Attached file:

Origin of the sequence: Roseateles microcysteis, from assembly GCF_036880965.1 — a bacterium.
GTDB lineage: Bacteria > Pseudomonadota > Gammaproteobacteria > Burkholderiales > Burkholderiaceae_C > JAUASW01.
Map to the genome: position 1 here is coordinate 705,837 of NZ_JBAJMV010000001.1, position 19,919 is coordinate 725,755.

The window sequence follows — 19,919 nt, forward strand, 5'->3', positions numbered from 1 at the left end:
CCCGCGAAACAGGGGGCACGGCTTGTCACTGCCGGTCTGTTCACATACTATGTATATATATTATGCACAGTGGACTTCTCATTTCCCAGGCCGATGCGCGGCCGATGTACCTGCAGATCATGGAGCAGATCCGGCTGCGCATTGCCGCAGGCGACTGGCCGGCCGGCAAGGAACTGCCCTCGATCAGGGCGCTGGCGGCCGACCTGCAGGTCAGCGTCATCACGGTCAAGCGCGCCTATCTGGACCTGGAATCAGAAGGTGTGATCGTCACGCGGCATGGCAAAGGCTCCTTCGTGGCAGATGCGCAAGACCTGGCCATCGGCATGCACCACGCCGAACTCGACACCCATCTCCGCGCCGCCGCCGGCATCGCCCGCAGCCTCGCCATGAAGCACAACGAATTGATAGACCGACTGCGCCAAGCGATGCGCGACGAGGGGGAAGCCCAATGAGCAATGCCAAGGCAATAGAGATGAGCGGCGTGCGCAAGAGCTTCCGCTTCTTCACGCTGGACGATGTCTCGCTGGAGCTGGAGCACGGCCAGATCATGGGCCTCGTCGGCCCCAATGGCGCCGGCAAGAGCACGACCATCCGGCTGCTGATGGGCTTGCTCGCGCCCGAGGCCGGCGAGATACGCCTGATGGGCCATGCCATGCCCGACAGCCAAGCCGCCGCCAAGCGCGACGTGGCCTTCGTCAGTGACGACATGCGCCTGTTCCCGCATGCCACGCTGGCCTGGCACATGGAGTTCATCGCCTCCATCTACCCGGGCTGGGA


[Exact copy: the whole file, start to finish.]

Origin of the sequence: Roseateles microcysteis, from assembly GCF_036880965.1 — a bacterium.
GTDB lineage: Bacteria > Pseudomonadota > Gammaproteobacteria > Burkholderiales > Burkholderiaceae_C > JAUASW01.
Map to the genome: position 1 here is coordinate 705,837 of NZ_JBAJMV010000001.1, position 19,919 is coordinate 725,755.

The window sequence follows — 19,919 nt, forward strand, 5'->3', positions numbered from 1 at the left end:
CCCGCGAAACAGGGGGCACGGCTTGTCACTGCCGGTCTGTTCACATACTATGTATATATATTATGCACAGTGGACTTCTCATTTCCCAGGCCGATGCGCGGCCGATGTACCTGCAGATCATGGAGCAGATCCGGCTGCGCATTGCCGCAGGCGACTGGCCGGCCGGCAAGGAACTGCCCTCGATCAGGGCGCTGGCGGCCGACCTGCAGGTCAGCGTCATCACGGTCAAGCGCGCCTATCTGGACCTGGAATCAGAAGGTGTGATCGTCACGCGGCATGGCAAAGGCTCCTTCGTGGCAGATGCGCAAGACCTGGCCATCGGCATGCACCACGCCGAACTCGACACCCATCTCCGCGCCGCCGCCGGCATCGCCCGCAGCCTCGCCATGAAGCACAACGAATTGATAGACCGACTGCGCCAAGCGATGCGCGACGAGGGGGAAGCCCAATGAGCAATGCCAAGGCAATAGAGATGAGCGGCGTGCGCAAGAGCTTCCGCTTCTTCACGCTGGACGATGTCTCGCTGGAGCTGGAGCACGGCCAGATCATGGGCCTCGTCGGCCCCAATGGCGCCGGCAAGAGCACGACCATCCGGCTGCTGATGGGCTTGCTCGCGCCCGAGGCCGGCGAGATACGCCTGATGGGCCATGCCATGCCCGACAGCCAAGCCGCCGCCAAGCGCGACGTGGCCTTCGTCAGTGACGACATGCGCCTGTTCCCGCATGCCACGCTGGCCTGGCACATGGAGTTCATCGCCTCCATCTACCCGGGCTGGGA